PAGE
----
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Junior doctors’ views on reporting concerns about patient safety: a qualitative study
  1. Patricia Hooper1,
  2. David Kocman2,
  3. Sue Carr1,
  4. Carolyn Tarrant2
  1. 1University Hospitals Leicester, Leicester, UK
  2. 2SAPPHIRE, Department of Health Sciences, University of Leicester, Leicester, UK
  1. Correspondence to Dr Carolyn Tarrant, Department of Health Sciences, University of Leicester, 22–28 Princess Road West, Leicester LE1 6TP, UK; ccp3{at}


Background Enabling healthcare staff to report concerns is critical for improving patient safety. Junior doctors are one of the groups least likely to engage in incident reporting. This matters both for the present and for the future, as many will eventually be in leadership positions. Little is known about junior doctors’ attitudes towards formally reporting concerns.

Aims To explore the attitudes and barriers to junior doctors formally reporting concerns about patient safety to the organisations in which they are training.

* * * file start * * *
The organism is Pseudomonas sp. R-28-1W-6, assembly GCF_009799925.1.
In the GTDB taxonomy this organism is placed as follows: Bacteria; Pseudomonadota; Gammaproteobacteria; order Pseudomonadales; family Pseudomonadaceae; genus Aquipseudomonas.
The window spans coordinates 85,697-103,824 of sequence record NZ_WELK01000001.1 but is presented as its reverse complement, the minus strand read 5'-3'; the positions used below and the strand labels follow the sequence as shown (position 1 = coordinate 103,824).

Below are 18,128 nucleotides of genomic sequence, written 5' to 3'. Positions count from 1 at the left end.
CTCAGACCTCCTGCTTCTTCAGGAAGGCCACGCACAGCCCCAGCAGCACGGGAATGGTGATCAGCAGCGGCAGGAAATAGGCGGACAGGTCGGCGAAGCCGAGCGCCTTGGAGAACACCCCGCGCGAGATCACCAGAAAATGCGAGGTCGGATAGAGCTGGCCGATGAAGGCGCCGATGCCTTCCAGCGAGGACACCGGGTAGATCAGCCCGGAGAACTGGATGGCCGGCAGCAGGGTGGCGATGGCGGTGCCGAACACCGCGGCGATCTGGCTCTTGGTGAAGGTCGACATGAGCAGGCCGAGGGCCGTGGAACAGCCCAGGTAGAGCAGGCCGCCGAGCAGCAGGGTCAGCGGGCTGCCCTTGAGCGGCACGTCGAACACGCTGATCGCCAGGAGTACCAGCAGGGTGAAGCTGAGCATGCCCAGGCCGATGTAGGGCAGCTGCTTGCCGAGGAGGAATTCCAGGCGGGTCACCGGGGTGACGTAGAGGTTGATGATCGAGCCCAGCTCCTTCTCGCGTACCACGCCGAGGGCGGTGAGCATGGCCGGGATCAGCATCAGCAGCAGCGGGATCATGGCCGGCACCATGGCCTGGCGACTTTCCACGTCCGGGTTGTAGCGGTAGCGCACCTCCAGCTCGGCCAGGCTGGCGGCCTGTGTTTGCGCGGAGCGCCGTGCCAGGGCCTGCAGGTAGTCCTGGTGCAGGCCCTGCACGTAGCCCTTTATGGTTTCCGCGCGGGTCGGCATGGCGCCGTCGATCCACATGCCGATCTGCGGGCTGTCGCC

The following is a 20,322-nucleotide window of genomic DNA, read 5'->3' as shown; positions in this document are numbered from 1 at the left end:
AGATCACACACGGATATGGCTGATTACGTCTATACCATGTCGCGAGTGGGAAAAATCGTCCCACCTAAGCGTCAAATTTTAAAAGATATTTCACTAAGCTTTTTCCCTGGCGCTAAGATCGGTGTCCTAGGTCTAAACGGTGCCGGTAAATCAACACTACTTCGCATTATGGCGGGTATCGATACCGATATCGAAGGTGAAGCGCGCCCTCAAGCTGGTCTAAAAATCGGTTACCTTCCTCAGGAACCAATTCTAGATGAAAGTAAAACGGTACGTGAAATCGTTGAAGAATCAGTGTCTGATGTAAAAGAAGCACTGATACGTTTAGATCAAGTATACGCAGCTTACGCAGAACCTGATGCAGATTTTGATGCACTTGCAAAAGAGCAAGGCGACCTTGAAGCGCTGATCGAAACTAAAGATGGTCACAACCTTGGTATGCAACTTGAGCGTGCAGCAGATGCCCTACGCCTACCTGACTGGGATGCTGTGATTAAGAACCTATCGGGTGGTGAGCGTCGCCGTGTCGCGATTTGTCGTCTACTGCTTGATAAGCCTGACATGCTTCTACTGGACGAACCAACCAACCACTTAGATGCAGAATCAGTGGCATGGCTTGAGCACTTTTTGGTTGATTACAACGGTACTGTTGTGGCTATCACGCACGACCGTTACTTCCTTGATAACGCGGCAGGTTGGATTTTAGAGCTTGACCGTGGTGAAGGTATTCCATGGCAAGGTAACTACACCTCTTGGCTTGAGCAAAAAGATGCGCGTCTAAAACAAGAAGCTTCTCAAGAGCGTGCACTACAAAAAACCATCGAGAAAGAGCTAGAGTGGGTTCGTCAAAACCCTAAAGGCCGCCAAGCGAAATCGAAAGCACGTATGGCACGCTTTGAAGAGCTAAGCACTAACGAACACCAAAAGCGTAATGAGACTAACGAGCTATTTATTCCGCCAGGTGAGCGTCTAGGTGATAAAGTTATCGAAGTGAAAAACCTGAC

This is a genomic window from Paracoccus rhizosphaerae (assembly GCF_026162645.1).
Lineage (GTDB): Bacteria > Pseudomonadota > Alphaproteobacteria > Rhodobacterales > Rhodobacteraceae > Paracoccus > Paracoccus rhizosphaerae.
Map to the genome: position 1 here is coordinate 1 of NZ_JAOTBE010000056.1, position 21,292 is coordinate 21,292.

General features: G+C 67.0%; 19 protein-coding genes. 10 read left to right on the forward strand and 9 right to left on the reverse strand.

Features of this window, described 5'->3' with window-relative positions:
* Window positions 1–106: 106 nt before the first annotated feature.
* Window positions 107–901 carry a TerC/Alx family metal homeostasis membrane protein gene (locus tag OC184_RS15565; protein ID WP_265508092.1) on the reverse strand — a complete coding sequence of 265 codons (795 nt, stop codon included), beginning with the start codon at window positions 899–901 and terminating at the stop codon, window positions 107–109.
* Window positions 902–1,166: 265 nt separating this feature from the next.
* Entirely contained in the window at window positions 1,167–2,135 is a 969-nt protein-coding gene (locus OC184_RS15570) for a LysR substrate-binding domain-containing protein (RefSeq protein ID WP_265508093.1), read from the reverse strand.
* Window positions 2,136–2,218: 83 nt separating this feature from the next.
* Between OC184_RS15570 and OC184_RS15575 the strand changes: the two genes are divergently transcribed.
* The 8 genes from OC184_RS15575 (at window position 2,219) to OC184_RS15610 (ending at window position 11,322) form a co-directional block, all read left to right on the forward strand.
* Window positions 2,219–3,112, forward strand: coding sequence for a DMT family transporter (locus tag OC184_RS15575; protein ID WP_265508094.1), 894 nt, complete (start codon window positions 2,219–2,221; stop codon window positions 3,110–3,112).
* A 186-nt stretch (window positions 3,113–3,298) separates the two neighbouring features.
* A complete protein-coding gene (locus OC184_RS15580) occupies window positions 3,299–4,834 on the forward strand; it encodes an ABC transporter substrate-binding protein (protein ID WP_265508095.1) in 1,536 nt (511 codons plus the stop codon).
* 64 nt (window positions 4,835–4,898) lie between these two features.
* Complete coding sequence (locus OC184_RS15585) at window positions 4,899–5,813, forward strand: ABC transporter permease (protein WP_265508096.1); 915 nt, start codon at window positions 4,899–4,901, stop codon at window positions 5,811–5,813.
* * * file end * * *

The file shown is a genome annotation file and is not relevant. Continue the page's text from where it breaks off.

Methods A qualitative study comprising three focus groups with 10 junior doctors at an Acute Teaching Hospital Trust in the Midlands, UK, conducted in 2013. Focus group discussions were transcribed verbatim and analysed using a thematic approach, facilitated by NVivo 10.

Results Participants were supportive of the idea of playing a role in helping healthcare organisations become more aware of risks to patient safety, but identified that existing incident reporting systems could frustrate efforts to report concerns. They described barriers to reporting, including a lack of role modelling and senior leadership, a culture within medicine that was not conducive to reporting concerns, and a lack of feedback providing evidence that formal reporting was worthwhile. They reported a tendency to rely on informal ways of dealing with concerns as an alternative to engaging with formal reporting systems.

Conclusions If healthcare organisations are to be able to gather and learn from intelligence about risks to patient safety from junior doctors, this will require attention to the features of reporting systems, as well as the implications of hierarchies and the wider cultural context in which junior doctors work.


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